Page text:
Last summer, Japan was getting ready to introduce a new type of prenatal examination that requires only a blood test. Recently I read the March 5 article “Down syndrome blood test draws interests and ire,” which prompted some doubts about this test. The blood test is an easy way to know whether a baby has a disability. Many women want to undergo this test because they worry about the child’s future if it has a disability; it might be discriminated against.
Also, it costs a lot of money to bring up a disabled child. Because of the heavy burden, it would be natural to expect the number of abortions to increase. To prevent this awful result, I think the system of prenatal examination with the blood test needs to be re-examined and that the Japanese government should take action to decrease the number of these prenatal exams.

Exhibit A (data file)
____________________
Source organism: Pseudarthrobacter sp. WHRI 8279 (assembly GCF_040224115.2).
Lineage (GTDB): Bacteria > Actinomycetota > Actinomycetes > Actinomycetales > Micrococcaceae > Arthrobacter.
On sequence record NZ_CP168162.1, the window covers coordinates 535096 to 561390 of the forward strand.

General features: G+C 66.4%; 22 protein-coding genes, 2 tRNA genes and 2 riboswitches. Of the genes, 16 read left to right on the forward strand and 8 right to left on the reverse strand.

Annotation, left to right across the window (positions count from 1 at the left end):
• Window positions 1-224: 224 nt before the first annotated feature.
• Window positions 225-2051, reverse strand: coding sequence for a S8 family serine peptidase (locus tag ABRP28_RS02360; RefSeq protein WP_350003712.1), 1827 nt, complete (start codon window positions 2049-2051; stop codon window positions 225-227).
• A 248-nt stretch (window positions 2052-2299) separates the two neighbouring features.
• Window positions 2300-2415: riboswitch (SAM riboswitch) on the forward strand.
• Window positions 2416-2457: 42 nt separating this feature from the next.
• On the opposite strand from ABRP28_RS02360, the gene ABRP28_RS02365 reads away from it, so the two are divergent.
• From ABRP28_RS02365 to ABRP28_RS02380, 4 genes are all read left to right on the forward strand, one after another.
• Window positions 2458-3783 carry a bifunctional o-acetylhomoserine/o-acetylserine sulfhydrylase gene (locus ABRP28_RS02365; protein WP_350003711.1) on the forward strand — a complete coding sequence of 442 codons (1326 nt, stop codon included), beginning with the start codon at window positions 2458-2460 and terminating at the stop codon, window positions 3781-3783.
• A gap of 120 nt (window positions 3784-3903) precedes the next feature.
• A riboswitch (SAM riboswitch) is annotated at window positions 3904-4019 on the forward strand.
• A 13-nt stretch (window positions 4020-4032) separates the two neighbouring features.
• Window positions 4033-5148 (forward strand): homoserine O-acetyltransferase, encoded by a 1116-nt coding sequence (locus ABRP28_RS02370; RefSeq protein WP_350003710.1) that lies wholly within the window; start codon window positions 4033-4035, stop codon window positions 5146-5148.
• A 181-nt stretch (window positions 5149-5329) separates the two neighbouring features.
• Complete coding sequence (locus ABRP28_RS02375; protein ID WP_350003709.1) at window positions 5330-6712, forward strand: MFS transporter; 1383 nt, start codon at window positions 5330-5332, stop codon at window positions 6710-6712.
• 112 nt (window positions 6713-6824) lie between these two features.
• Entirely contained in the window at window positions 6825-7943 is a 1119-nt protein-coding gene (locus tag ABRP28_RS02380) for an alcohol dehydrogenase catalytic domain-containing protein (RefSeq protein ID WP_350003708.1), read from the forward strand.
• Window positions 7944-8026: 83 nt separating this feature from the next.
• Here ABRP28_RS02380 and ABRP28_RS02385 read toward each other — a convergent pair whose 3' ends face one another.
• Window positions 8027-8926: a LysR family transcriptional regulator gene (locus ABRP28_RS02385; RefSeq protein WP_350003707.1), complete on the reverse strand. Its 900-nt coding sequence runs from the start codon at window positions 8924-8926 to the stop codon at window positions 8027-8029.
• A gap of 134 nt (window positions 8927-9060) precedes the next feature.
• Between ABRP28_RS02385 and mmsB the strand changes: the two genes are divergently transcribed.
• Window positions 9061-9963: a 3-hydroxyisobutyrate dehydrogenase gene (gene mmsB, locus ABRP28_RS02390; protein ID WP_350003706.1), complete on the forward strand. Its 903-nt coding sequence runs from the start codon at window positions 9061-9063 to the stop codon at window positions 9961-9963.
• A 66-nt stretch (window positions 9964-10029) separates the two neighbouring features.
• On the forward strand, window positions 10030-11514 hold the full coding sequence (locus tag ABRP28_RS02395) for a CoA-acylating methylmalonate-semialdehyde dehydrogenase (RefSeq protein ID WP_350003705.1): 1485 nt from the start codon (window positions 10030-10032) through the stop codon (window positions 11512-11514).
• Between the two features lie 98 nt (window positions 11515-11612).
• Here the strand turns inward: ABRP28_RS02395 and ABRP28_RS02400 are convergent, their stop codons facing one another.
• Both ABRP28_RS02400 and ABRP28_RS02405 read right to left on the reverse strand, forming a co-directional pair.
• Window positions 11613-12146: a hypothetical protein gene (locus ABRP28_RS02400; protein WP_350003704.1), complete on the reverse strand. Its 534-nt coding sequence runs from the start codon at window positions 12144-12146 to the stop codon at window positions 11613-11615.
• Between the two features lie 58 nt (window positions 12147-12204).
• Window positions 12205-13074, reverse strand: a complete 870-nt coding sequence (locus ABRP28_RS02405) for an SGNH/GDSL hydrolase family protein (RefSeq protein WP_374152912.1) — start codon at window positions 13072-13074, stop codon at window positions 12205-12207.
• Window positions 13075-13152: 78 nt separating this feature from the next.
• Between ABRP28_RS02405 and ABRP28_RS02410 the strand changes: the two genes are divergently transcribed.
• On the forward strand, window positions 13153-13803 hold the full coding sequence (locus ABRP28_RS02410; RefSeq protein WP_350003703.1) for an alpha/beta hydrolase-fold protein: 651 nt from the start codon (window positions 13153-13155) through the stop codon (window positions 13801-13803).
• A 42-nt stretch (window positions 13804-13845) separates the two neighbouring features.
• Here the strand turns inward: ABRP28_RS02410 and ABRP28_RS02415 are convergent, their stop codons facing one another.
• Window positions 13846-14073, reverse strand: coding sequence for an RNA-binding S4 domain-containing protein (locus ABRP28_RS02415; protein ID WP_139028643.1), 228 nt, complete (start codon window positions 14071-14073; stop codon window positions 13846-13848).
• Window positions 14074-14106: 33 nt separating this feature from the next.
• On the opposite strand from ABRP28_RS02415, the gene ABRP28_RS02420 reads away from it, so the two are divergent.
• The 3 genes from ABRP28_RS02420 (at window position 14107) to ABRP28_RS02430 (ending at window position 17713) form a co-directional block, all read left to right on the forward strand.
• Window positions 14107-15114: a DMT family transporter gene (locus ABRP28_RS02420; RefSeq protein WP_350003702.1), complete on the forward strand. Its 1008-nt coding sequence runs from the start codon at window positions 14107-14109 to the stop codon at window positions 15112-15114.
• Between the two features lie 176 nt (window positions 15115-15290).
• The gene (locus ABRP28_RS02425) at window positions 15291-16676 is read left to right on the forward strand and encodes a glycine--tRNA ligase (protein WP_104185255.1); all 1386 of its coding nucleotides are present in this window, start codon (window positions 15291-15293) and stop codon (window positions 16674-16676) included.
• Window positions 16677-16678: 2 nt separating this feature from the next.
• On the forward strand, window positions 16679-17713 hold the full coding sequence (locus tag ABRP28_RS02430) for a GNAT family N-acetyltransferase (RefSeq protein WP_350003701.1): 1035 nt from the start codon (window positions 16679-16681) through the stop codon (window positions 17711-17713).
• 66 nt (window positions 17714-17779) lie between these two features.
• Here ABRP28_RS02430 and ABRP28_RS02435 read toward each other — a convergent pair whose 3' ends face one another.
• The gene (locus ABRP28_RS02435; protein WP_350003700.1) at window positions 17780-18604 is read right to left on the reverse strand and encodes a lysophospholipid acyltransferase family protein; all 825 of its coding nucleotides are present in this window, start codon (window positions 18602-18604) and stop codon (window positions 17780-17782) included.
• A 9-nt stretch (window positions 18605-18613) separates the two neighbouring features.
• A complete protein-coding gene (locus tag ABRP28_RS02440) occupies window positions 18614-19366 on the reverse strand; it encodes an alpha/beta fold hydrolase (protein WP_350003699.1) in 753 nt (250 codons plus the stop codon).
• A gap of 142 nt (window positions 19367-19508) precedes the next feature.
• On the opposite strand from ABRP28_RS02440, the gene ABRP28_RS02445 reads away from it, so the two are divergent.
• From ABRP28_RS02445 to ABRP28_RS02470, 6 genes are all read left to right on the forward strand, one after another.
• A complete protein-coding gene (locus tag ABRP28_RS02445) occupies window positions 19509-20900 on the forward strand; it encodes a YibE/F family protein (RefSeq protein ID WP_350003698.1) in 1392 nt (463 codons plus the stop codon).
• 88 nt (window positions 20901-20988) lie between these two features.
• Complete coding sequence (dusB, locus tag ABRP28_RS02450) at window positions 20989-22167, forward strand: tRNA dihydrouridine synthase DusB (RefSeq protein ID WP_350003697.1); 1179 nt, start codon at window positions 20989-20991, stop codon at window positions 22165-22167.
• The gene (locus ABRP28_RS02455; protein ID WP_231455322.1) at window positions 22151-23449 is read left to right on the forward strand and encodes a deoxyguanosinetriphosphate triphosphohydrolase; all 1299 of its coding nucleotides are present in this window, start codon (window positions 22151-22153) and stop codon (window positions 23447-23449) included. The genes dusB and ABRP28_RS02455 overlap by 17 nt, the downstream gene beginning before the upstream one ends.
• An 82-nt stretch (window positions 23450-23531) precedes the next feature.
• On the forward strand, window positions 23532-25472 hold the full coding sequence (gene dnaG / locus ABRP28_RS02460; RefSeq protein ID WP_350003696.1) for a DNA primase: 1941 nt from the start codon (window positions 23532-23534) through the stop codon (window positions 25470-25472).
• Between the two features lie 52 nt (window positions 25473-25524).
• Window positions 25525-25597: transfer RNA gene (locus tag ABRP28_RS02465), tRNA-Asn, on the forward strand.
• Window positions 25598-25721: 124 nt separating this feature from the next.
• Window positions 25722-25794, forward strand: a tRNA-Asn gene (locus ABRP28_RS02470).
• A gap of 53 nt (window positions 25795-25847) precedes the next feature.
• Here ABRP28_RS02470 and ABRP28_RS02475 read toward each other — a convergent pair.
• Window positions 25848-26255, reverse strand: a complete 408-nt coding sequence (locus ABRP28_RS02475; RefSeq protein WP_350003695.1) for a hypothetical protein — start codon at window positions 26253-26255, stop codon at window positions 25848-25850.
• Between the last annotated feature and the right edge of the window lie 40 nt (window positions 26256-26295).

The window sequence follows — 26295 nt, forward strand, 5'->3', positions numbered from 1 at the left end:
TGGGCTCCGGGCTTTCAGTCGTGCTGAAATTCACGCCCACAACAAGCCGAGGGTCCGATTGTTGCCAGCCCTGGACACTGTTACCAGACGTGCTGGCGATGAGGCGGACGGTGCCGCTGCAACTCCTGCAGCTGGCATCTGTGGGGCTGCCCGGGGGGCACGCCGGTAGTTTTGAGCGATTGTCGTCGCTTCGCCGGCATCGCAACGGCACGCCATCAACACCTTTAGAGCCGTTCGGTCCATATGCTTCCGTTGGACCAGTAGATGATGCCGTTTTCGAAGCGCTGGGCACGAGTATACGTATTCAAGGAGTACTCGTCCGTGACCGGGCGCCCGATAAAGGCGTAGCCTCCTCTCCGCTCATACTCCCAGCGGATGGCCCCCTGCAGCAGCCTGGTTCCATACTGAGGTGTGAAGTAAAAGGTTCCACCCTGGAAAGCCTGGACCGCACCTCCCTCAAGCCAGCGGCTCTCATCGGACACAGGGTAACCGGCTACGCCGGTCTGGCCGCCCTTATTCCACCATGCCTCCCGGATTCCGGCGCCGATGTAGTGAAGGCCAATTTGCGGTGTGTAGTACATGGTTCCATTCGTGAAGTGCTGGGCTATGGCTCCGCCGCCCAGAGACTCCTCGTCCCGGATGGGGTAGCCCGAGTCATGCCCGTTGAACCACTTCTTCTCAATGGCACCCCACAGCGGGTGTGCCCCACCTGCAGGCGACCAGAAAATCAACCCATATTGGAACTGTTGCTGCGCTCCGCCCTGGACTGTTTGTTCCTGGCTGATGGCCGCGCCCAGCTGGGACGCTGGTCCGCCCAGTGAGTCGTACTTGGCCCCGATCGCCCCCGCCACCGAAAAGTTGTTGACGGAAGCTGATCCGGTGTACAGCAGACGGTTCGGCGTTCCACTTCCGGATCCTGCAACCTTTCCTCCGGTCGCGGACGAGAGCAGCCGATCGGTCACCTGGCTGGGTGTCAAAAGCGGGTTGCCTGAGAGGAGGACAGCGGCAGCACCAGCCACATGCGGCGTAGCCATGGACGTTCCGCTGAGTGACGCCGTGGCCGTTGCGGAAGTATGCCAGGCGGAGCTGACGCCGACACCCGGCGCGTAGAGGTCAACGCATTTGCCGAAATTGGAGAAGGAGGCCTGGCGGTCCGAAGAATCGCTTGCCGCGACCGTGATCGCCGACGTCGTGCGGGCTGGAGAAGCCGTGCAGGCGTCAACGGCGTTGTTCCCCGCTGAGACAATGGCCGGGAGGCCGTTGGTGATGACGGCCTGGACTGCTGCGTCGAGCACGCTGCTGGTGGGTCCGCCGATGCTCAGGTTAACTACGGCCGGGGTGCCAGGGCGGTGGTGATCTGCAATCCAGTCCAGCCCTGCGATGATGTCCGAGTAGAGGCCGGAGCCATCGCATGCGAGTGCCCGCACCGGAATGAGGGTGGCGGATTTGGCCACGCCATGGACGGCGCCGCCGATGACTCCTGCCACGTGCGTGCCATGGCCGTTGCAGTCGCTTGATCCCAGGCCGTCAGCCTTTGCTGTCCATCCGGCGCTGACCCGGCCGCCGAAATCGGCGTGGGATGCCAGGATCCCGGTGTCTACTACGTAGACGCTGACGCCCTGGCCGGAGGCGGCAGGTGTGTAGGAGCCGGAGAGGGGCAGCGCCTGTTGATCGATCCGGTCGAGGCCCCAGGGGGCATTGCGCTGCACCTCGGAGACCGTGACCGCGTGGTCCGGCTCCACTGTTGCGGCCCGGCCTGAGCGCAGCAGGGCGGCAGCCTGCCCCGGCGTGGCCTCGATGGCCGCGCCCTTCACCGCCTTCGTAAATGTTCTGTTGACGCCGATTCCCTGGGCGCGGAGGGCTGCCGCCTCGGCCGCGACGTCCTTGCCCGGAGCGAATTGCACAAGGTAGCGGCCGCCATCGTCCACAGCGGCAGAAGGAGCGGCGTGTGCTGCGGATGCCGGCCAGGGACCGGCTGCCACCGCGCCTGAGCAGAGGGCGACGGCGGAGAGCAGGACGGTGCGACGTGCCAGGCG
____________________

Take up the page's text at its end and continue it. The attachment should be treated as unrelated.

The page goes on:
The government should support disabled children’s families. First, the government should send a counselor around periodically to listen to a mother’s troubles. Easing her mind is most important. Next, the government should compensate families for the extra expenses in bringing up disabled children. It would help the family have a more stable life. Everyone who is born has the right to life.
The opinions expressed in this letter to the editor are the writer’s own and do not necessarily reflect the policies of The Japan Times.